* * *

* * * Transportation * * *

Sec. 7.  19 V.S.A. § 10b is amended to read:

§ 10b.  STATEMENT OF POLICY; GENERAL

(a)  The agency shall be the responsible agency of the state for the development of transportation policy.  It shall develop a mission statement to reflect state transportation policy encompassing all modes of transportation, developing and adhering to performance standards which address the need for transportation projects that will improve the state’s economic infrastructure, as well as the use of resources in efficient, coordinated, cost effective, and environmentally sound ways.  The overall scoping of agency projects shall include a cost-benefit analysis weighing conservation factors, efficiency opportunities, and congestion mitigation strategies.  Transportation development shall be managed and executed toward specific performance standards to reduce vehicular miles traveled and toward increasing public transportation ridership.  The agency shall coordinate education efforts with those of the Vermont resource trust established under 30 V.S.A. § 236 and those of local and regional planning entities to address conservation and efficiency opportunities and practices in local and regional transportation, and to support employer or local or regional government-led conservation, efficiency, rideshare, and bicycle programs and other innovative transportation advances, especially employer-based incentives.

(b)  In developing the state’s annual transportation program, the agency shall, consistent with the planning goals listed in 24 V.S.A. § 4302 as amended by No. 200 of the Acts of the 1987 Adj. Sess. (1988) and with appropriate consideration to local, regional, and state agency plans:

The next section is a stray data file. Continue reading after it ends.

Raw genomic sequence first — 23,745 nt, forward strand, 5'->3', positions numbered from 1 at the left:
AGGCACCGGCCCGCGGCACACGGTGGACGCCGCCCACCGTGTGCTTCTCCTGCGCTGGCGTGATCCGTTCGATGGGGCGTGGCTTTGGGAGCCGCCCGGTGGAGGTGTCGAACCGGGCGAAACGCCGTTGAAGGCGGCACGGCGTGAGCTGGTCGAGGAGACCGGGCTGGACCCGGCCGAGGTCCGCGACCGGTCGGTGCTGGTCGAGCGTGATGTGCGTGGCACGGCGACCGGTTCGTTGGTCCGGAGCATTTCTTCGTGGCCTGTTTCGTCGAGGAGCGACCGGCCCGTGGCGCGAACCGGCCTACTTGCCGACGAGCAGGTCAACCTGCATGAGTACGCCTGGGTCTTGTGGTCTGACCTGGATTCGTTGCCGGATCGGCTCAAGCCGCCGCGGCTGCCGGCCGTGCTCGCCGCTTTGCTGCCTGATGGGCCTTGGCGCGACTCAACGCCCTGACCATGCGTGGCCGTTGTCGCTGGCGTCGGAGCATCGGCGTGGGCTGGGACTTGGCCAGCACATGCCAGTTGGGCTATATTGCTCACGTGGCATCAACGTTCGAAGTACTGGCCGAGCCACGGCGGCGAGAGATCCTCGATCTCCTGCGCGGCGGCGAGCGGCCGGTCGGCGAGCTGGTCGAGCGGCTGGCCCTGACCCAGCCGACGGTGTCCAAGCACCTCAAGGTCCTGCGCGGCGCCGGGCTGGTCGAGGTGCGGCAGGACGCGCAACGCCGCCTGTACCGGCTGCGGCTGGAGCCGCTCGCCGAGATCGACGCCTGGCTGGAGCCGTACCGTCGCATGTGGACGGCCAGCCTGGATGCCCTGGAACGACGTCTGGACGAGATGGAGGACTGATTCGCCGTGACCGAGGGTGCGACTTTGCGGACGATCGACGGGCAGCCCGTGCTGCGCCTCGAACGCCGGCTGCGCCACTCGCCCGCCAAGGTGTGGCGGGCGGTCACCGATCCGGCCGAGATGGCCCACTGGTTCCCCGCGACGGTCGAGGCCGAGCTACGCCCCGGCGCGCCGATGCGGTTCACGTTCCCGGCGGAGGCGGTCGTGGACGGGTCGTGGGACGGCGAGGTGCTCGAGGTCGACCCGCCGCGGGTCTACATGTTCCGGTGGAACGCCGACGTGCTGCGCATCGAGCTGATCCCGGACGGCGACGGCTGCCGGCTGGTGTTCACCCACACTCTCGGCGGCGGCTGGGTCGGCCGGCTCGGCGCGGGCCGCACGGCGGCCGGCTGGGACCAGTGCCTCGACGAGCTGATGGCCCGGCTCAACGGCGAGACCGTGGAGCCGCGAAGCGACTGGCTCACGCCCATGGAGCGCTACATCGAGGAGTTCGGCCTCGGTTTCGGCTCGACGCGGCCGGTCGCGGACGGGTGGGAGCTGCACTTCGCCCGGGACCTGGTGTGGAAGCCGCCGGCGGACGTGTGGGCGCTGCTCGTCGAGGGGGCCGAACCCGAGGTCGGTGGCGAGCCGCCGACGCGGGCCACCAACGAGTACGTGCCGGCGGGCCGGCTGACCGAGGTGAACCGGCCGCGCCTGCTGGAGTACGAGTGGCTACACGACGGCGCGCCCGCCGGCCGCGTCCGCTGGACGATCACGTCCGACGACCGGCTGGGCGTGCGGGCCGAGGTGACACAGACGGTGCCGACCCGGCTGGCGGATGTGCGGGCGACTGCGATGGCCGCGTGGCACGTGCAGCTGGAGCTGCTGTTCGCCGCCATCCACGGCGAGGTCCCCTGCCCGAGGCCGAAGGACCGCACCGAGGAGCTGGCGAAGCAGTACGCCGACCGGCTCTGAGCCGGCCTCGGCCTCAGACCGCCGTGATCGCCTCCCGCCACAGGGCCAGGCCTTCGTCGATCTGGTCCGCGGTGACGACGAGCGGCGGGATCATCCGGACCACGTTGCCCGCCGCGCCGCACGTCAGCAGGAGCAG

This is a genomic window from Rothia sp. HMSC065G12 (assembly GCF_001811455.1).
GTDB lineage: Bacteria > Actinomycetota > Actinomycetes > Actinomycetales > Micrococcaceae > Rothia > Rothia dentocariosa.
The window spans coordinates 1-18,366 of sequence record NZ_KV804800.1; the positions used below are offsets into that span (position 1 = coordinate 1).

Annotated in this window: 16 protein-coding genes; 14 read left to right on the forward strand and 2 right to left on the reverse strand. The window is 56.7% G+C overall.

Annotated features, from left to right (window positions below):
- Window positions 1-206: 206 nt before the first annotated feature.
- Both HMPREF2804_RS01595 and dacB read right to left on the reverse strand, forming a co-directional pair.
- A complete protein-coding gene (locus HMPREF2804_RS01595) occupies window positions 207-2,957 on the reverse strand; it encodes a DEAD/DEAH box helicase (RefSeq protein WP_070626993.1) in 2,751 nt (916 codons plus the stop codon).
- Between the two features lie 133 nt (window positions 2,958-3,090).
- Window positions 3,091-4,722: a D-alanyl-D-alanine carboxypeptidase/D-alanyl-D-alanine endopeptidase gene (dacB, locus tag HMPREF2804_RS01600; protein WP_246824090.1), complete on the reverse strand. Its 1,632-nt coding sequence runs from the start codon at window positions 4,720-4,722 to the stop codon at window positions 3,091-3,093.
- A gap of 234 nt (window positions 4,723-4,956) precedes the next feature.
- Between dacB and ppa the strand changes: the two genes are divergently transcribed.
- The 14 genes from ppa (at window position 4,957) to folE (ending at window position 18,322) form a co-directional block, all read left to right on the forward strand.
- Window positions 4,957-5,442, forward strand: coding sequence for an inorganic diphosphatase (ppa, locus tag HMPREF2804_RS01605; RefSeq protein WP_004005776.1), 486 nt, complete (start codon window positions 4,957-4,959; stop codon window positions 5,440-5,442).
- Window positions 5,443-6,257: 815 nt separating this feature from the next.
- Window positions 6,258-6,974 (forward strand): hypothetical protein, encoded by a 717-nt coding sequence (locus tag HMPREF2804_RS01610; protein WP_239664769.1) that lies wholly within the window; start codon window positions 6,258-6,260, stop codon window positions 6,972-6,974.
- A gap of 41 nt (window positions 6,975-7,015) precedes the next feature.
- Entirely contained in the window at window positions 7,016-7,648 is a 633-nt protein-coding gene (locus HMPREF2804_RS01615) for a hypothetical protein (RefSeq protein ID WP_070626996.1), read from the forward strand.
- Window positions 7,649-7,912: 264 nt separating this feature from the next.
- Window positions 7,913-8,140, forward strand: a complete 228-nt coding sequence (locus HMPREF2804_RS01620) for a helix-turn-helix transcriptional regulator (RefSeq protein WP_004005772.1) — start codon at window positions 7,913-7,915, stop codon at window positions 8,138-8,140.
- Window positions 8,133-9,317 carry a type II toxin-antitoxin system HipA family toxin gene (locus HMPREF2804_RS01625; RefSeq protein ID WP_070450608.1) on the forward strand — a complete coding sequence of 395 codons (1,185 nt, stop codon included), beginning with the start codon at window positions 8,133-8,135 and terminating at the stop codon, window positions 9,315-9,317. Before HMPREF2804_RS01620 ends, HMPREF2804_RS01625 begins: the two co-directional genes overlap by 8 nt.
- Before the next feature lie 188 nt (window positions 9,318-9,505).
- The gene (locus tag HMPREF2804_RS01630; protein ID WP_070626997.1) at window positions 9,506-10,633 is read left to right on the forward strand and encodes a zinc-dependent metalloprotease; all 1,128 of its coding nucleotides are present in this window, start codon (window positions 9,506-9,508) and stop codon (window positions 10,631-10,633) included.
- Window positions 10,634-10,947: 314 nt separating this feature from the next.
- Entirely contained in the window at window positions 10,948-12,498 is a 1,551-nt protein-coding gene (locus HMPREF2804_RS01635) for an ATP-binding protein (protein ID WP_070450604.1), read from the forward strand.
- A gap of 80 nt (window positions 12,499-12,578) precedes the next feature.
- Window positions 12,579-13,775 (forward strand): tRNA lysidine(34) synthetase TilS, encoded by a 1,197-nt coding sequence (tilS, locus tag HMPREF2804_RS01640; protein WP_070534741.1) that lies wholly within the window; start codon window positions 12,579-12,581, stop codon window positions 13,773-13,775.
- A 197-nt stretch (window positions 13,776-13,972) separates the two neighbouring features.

(1)  Develop or incorporate designs that provide safe and efficient transportation and promote economic opportunities for Vermonters and the best use of the state’s environmental and historic resources. 

(2)  Manage available funding to:

(A)  give priority to preserving the functionality of the existing transportation infrastructure; and

(B)  adhere to credible project delivery schedules.

* * *

Sec. 8.  19 V.S.A. § 10e is amended to read:

§ 10e.  STATEMENT OF POLICY; RAILROADS

(a)  The general assembly recognizes that rail service, both passenger and freight, is an integral part of the state’s transportation network. Accordingly, it is hereby declared to be the policy of the state of Vermont:

(1)  to To provide opportunities for rail passenger services by cooperating with the federal government, other states, and providers of those services, with priority to be given to the services likely to complement Vermont’s economic development efforts and meet the needs of the traveling public;.  It is a goal of the state to increase passenger rail use within the state by 100 percent by 2018 and by 200 percent by 2028.

(2)  to To preserve and modernize for continued freight railroad service those railroad lines, both within the state of Vermont and extending into adjoining states, which directly affect the economy of the state or provide connections to other railroad lines which directly affect the economy of the state;.  It is a goal of the state to increase the use of rail freight within the state by 50 percent by 2018 and by 100 percent by 2028.